New Canadian Fiction Books for Summer 2023

Best Canadian Fiction Books for Summer 2023
Best Canadian Fiction Books for Summer 2023

Summer has finally arrived and that means many of us will be heading out on vacation in the next few weeks. If you’re like me, you love to bring a good book with you on vacation, whether you’re going to read on a plane or on a hammock next to the lake! I’ll be heading to a cottage in July and August and I always love reading Canadian fiction books when I’m up north. Here are some exciting new fiction books for summer 2023 that you’ll want to pack in your suitcase:

Best Canadian Fiction Books for Summer 2023
Best Canadian Fiction Books for Summer 2023

Snow Road Station by Elizabeth Hay

If you love to read like I do, you’ll definitely want to ensure that you have a good novel packed for the cottage. Elizabeth Hay is one of my favourite Canadian fiction authors. I absolutely loved Late Nights on Air, which won The Giller Prize and I also enjoyed her later book, His Whole Life. Snow Road Station is a continuation of His Whole Life, but it is not necessary to read the latter book to enjoy the former. In Snow Road Station, Lulu, an actor in her 60s, escapes to the lake at Snow Road Station (about an hour and a half north of Kingston, Ontario) after messing up her lines in a play. There, she reconnects with her long-time friend Nan, and meets others who help her reconnect with her true self. Hay takes the time to create round characters who think and act in complex ways. She also creates a community, with vivid descriptions of the local people and landscape in beautifully written prose and graciously allows her reader access to that community. Perhaps that’s why her books are so hard to finish: because you don’t want to say goodbye to her characters!

Snow Road Station by Elizabeth Hay is published by Alfred A. Knopf Canada, a division of Penguin Random House Canada, $32.95. ISBN No. 978-1-03-900332-3

Pebble and Dove by Amy Jones

A charming new novel from Amy Jones about family ties and the endearing bonds of humans and animals. Lauren, who has just learned her globe-trotting photographer mother, Imogen Starr, has died while living at a trailer park in Florida, receives a text from her husband asking her for a divorce. On top of that, Lauren’s daughter Dove has just been kicked out of school. Dove and Lauren head down to Florida to escape their challenges, meet a cast of character’s at her mother’s mobile home park and bond with a manatee named Pebble at an aquarium that is about to be closed. Jones beautifully and often humorously explores the challenges of the mother-daughter relationship and how it can ebb and flow throughout a lifetime, as well as the healing qualities of animals.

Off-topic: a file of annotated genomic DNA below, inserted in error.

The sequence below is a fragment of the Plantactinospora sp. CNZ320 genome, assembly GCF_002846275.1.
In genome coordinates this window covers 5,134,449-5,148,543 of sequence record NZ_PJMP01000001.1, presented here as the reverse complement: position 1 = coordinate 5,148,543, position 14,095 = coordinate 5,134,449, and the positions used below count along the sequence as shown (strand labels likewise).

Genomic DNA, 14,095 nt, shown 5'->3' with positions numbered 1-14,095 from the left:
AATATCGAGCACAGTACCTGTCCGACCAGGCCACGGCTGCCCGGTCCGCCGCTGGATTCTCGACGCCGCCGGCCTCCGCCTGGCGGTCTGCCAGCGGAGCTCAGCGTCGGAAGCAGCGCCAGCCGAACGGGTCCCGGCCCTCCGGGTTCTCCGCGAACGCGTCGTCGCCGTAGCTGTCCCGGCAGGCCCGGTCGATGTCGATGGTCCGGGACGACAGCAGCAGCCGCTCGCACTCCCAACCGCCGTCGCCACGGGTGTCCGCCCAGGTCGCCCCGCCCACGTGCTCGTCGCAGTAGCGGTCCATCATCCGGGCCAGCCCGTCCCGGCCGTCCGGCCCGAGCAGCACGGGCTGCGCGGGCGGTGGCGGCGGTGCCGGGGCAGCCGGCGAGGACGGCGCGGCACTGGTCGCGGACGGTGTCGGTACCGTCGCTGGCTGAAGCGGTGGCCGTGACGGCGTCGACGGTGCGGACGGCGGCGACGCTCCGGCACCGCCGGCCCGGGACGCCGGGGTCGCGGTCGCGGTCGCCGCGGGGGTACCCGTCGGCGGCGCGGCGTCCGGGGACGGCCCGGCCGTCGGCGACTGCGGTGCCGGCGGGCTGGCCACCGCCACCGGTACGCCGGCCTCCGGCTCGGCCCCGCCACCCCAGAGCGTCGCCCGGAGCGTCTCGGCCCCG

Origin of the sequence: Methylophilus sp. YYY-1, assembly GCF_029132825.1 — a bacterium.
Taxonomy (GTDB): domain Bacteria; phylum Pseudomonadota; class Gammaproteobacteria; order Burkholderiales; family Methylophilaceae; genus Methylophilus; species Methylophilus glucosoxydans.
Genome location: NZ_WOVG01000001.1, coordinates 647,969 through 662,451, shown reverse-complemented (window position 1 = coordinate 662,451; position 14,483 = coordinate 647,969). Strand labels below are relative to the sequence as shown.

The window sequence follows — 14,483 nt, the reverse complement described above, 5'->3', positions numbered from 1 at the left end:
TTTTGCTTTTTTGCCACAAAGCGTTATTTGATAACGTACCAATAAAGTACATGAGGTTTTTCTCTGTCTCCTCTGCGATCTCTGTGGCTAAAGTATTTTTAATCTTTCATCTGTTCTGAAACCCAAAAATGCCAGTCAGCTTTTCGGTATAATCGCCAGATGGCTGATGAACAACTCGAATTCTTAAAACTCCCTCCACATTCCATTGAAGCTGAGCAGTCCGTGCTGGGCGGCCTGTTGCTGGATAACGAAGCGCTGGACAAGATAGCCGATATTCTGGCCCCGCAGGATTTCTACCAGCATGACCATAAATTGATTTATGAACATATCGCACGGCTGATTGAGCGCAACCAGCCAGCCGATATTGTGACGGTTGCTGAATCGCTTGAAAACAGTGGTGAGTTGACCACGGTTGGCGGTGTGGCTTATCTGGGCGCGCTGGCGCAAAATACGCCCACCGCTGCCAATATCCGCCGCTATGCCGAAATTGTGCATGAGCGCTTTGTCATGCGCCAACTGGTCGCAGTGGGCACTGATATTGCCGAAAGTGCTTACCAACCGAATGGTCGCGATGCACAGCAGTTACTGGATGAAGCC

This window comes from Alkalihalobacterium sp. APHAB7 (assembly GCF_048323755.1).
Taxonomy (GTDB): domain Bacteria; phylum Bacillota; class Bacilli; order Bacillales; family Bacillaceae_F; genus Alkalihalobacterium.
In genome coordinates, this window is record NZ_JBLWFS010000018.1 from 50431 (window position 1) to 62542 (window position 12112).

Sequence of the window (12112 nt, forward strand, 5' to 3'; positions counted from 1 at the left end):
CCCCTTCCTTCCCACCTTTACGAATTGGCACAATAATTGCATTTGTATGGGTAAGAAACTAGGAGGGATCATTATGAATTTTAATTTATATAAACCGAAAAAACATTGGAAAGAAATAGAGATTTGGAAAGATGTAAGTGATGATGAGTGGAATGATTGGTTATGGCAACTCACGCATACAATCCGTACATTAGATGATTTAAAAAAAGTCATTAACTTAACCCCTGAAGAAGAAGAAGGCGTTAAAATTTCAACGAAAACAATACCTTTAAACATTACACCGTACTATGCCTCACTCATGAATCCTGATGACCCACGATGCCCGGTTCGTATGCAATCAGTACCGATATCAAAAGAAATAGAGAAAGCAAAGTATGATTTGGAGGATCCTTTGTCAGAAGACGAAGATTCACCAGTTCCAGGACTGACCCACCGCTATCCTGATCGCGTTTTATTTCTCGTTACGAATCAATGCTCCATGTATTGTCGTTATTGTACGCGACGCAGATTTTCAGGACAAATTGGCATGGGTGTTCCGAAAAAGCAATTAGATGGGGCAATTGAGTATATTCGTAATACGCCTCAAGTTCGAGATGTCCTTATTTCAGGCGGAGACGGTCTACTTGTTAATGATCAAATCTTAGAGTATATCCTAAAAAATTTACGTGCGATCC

Pebble and Dove by Amy Jones is published by McClelland & Stewart. ISBN No. 978-0-7710-9931-1, $24.95

Funeral Songs for Dying Girls by Cherie Dimaline

The latest novel from Cherie Dimaline is the perfect summer read that allows you entry into the spirit world. Although marketed as a Young Adult read, the book can be enjoyed by young and older adults alike! Sixteen-year-old Winifred lives at fictional-Toronto-cemetery Winterson with her dad, who operates the crematorium. Winifred’s mother died years ago while giving her birth, yet both Winifred and her father are still dealing with their grief. Fascinated by ghosts, Winnifred enjoys hanging out and pretending to be a ghost in the graveyard with her long-time friend Jack, upon whom she has a crush. Unfortunately, the cemetery (located next to Cabaggetown’s Necropolis Cemetery) is on the verge of bankruptcy, jeopardizing her father’s employment. When Winifred is spotted wearing a white gown while flitting among the headstones, rumours swirl about the cemetery being haunted and surprise (!), a real ghost turns up! Dimaline’s writing is beautiful, concise and completely captures the fleeting and sizeable emotions of the teenage experience and what it means to love and be loved. I enjoy a good ghost story and this one from Dimaline is no exception.